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Swedish ref on handball goal: 'It wasn't my fault'

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Swedish ref on handball goal: 'It wasn't my fault'
14:37 CET+01:00
Martin Hansson, the much-criticized Swedish referee who last week missed a handball by French international Thierry Henry, has spoken out about the incident for the first time.

“I've wondered, is this job worth all the humiliation I've had to endure. The thought occurred to me that maybe this isn't my thing,” Hansson told the local Sydöstran newspaper.

Hansson's comments come following what he calls a “turbulent week” in the wake of a missed call which dashed Ireland's hopes of qualifying for the 2010 World Cup in South Africa.

The Swedish referee became the object of Irish ire when he allowed an extra-time goal by French defender William Gallas, following a pass from Henry which came moments after he had clearly handled the ball, according to video replays of the sequence.

The goal, which tied the match 1-1, meant that France would advance through to the World Cup in South Africa, while Ireland was sent packing.

Hansson found himself ridiculed in both the Swedish and international press for what one Aftonbladet commentator called the worst Swedish officiating mistake in decades.

Despite the criticism, however, Hansson said he realized he shouldn't blame himself.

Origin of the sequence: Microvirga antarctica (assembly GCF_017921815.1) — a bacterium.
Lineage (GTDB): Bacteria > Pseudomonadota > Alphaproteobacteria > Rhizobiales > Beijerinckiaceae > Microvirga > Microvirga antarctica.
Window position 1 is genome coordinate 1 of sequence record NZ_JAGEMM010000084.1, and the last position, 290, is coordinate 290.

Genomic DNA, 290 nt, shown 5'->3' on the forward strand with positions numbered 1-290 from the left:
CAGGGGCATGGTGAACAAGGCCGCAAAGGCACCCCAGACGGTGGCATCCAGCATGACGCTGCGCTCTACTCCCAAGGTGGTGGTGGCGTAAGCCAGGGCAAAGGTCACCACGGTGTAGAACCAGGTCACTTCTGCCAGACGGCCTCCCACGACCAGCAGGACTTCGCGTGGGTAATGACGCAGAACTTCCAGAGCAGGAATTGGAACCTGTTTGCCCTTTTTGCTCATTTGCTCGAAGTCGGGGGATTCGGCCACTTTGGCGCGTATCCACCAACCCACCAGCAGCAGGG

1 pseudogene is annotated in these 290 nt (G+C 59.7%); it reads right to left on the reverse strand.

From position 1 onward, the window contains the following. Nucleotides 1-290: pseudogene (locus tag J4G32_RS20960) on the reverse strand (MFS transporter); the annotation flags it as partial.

“It wasn't my fault. It was an unfortunate event which had huge consequences for Ireland. But it wasn't the officiating team's fault,” he told the newspaper.

Hansson explained that a graphic compiled by British newspaper The Times helped show that neither he nor the linesmen had a clear line of sight to Henry's handball.

“The graphic has vindicated the entire officiating team in the matter,” said Martin.

He was also comforted by supportive words from one of England's most famous club trainers.

“It felt good to have Alex Ferguson, the manager of Manchester United, speak out on my behalf,” he told Sydöstran.

Hansson was upset, however, that foreign journalists had been bothering his parents at their home in southern Sweden in hopes of getting in touch with their referee son.

“I don't understand the point of visiting my parents, who are 73- and 75-years-old. They certainly haven't officiated any match,” he said.

On orders from FIFA, the governing body of international football, Hansson is still unable to comment specifically about the game.

And despite his thoughts about quitting, he is looking forward to his next match, most likely a Champions League game sometime in mid-December.

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